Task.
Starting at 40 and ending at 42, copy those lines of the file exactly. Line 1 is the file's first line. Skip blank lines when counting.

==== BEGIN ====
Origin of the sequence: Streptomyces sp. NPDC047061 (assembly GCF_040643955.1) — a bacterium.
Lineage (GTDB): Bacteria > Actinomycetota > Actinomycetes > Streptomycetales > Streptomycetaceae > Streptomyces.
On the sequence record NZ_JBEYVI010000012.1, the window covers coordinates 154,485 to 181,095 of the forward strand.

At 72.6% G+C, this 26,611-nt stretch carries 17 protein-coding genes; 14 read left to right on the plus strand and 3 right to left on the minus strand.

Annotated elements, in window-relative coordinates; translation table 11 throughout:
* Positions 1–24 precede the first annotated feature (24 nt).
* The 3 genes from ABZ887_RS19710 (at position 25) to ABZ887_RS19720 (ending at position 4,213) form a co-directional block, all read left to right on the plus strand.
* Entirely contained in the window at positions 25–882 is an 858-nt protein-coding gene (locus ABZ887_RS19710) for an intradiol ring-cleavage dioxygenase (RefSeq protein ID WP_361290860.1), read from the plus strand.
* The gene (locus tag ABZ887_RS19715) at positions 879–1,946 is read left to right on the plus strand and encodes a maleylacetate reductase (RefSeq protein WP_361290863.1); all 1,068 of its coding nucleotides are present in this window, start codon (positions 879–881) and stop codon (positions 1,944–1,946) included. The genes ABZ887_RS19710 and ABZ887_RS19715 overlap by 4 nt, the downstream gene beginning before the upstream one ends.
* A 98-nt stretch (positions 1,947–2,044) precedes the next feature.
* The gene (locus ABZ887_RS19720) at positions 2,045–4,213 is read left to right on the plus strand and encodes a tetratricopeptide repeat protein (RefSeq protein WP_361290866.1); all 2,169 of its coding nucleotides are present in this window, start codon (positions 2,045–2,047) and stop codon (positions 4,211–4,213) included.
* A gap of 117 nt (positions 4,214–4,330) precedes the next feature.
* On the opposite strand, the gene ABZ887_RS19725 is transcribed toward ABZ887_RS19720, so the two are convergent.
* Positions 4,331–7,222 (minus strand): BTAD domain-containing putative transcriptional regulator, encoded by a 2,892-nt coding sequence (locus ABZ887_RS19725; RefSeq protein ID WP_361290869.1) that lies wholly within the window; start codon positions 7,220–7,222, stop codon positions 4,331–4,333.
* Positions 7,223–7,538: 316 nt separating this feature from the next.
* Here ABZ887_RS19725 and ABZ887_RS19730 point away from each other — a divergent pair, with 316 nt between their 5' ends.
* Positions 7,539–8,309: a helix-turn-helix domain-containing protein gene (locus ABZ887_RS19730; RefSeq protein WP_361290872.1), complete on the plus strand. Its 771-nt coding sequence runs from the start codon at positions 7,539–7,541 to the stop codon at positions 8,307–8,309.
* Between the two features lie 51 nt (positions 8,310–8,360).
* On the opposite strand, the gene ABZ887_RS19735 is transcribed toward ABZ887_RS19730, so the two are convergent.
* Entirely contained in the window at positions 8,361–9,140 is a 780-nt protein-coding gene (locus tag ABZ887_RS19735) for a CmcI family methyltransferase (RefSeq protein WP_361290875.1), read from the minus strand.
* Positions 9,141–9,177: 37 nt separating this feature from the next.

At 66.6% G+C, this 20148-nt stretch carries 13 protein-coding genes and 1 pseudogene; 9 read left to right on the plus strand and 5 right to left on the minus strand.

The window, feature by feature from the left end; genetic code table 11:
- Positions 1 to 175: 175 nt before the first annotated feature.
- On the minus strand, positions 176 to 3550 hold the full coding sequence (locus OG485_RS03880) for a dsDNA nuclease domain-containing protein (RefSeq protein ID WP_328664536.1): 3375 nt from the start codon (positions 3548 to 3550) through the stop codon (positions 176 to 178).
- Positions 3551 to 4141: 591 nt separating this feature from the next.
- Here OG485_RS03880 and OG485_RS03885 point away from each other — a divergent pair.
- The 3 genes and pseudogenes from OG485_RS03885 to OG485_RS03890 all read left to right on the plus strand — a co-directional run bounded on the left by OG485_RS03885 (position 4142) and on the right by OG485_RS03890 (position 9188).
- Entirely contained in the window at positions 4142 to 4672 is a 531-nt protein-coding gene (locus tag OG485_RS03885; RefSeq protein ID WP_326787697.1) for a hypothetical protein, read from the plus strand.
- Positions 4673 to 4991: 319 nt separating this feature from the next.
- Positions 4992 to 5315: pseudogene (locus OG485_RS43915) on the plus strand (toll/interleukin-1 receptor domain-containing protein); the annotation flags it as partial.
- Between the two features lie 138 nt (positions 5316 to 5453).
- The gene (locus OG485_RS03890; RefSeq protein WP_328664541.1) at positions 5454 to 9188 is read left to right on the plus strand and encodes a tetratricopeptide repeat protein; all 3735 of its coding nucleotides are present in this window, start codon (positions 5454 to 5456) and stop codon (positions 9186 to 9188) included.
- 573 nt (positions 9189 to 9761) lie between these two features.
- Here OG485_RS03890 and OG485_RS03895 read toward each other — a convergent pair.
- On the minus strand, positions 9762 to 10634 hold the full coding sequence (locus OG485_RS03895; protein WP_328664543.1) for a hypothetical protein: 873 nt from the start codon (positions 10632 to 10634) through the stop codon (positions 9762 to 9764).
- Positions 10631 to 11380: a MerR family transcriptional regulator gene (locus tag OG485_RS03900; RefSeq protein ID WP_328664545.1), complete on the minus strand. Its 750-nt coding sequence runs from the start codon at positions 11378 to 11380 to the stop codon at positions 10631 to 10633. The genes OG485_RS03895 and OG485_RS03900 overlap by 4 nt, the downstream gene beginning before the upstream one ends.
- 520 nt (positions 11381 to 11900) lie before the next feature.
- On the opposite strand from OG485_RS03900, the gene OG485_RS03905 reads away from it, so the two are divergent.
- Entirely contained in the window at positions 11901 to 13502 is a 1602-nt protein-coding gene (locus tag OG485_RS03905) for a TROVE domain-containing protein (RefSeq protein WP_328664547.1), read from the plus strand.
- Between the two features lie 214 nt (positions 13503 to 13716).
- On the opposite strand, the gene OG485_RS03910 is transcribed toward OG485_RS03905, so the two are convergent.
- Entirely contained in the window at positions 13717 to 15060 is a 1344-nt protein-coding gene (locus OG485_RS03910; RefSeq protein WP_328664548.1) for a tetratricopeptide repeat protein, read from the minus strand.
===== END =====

- Entirely contained in the window at positions 11901 to 13502 is a 1602-nt protein-coding gene (locus tag OG485_RS03905) for a TROVE domain-containing protein (RefSeq protein WP_328664547.1), read from the plus strand.
- Between the two features lie 214 nt (positions 13503 to 13716).
- On the opposite strand, the gene OG485_RS03910 is transcribed toward OG485_RS03905, so the two are convergent.